MA African and African American Studies, University of Kansas

African and African American Studies

The African and African American Studies Department at the University of Kansas is currently accepting applications for its M. A. program <> Applications are due May 1.

Founded in 1970, the Department of African and African American Studies seeks to educate students to function in a multicultural environment and in a global community. The objective of the M.A. program in African and African American Studies at the University of Kansas, which began in 2009, is to produce scholars, teachers, administrators, and other professionals who have the intellectual and scholarly capacity and skills to make on-going contributions to the world in which they live.

The African and African American Studies M. A. program is designed to take two years of full time study. A total of nine upper-division and graduate courses, in addition to a thesis or additional course work for a non-thesis option, are required for the degree — 33 credit hours. There are four core courses, Introduction to Africana Studies I: African-American; Introduction to Africana Studies II: African; Research Methods in Africana Studies; and Seminar in Africana Studies. The students are then expected to choose five courses, fifteen credit hours, within their area of specialization. Students are able to take six credit hours outside of the Department in related course offerings including, among others: American Studies, Anthropology, Art, Communications, Economics, Education, English, Geography, History, Philosophy, Political Science, Religion, Sociology, Theater & Film, and Women, Gender and Sexuality Studies.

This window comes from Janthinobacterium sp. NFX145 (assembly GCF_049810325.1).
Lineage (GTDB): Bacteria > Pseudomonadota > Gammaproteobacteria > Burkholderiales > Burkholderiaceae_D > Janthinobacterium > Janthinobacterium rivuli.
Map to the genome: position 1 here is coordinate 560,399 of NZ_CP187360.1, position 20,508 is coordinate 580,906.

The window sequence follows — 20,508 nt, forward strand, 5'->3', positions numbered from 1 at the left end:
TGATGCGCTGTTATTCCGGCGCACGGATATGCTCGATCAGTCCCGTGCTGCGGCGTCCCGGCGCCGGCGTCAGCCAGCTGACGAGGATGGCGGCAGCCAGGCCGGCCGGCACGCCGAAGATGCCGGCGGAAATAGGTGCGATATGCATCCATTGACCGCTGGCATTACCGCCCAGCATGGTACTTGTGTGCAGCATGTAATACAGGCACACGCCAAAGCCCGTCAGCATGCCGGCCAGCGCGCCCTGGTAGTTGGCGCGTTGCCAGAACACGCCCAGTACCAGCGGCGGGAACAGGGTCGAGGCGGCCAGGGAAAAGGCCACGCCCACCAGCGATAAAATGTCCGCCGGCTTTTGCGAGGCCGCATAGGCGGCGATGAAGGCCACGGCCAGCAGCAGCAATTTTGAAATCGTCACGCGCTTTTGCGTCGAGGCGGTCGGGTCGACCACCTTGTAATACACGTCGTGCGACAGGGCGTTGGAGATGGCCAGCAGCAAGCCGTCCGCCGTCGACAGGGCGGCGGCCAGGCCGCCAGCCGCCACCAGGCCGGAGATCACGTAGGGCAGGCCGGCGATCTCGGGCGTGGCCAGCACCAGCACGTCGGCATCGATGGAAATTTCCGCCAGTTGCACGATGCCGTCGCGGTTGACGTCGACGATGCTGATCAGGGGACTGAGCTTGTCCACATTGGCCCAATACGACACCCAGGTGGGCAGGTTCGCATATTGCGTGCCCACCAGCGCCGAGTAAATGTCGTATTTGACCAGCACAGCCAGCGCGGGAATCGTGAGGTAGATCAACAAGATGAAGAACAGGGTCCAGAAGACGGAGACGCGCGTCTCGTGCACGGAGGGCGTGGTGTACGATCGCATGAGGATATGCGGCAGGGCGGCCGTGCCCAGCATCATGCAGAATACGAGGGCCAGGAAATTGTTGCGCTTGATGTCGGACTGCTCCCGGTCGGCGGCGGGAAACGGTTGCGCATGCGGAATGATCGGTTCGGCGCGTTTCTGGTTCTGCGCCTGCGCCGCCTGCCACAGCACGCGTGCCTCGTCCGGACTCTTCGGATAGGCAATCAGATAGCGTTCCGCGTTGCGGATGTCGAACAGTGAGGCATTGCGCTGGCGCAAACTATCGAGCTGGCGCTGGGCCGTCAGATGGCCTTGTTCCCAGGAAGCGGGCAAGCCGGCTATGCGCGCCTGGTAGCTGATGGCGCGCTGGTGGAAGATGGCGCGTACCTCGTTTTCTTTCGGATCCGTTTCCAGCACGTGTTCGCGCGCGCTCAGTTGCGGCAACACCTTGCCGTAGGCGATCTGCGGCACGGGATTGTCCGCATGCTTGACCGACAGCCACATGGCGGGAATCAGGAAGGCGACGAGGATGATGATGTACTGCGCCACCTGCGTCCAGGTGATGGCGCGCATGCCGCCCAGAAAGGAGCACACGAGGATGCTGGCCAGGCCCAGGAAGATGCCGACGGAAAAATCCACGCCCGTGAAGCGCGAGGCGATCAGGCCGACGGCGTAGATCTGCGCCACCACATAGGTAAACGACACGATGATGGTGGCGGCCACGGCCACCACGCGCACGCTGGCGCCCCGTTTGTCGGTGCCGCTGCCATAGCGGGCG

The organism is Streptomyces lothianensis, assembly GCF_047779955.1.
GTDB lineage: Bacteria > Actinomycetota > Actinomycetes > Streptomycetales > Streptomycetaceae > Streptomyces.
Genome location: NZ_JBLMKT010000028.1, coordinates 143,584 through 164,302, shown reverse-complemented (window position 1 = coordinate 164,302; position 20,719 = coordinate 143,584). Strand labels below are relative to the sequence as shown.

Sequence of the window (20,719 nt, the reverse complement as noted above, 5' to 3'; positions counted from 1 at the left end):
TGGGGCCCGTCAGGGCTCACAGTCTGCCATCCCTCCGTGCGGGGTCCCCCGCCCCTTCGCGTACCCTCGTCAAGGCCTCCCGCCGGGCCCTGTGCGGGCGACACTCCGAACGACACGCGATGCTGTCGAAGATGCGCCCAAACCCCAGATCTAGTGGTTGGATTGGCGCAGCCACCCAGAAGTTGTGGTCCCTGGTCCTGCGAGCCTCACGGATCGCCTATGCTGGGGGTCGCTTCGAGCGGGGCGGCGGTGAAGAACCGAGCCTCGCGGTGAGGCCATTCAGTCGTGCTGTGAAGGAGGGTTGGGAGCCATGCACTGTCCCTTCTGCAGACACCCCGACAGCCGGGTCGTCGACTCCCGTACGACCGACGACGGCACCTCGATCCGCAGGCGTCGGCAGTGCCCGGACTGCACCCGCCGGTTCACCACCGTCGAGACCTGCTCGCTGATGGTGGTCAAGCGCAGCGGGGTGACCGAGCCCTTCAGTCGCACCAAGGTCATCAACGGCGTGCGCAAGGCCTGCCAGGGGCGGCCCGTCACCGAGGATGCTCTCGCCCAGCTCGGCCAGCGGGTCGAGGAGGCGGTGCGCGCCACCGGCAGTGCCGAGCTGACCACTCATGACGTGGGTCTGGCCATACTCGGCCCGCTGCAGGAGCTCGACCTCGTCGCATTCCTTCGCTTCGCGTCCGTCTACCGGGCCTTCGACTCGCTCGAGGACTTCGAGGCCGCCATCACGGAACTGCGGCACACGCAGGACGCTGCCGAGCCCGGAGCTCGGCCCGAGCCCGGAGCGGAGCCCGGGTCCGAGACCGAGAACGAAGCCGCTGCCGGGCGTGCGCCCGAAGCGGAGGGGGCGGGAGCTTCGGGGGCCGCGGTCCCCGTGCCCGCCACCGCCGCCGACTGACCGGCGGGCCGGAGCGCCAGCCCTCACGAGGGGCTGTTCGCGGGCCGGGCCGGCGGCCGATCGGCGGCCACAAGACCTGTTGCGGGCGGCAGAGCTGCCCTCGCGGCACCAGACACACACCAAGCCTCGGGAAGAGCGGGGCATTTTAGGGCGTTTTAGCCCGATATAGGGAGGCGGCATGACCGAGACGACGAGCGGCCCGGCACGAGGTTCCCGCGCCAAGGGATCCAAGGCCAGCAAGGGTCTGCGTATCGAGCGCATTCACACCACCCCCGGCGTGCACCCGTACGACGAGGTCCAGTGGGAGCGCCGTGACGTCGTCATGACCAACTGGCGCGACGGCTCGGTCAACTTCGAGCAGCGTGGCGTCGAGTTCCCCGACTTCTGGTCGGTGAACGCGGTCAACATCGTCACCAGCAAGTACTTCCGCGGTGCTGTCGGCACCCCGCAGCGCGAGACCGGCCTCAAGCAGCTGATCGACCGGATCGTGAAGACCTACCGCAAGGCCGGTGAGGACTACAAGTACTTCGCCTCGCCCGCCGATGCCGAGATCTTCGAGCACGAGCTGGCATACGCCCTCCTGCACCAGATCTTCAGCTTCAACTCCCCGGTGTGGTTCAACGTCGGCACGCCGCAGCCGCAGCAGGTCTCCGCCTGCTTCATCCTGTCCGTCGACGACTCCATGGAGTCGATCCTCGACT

For more information contact the Department of African & African-American Studies at<applewebdata://B24F0DD3-96AF-4540-8958-31319AECF390/>

(785) 864-3054

or contact the Graduate Program Director Shawn Leigh Alexander at<applewebdata://B24F0DD3-96AF-4540-8958-31319AECF390/>

(785) 864-5044

For more information about the Department visit us at

Suggested Books

The third edition of Africana Studies: A Survey of Africa and the African Diaspora is an update of the second edition (1998) and incorporates new chapters that include expanded coverage of issues on women, health, terrorism, the African Union, and many others, as well as the most recent theories and methods in Africana studies.

There is an ongoing debate as to whether African American Studies is a discipline, or multidisciplinary or interdisciplinary field. Some scholars assert that African American Studies use a well-defined common approach in examining history, politics, and the family in the same way as scholars in the disciplines of economics, sociology, and political science. Other scholars consider African American Studies multidisciplinary


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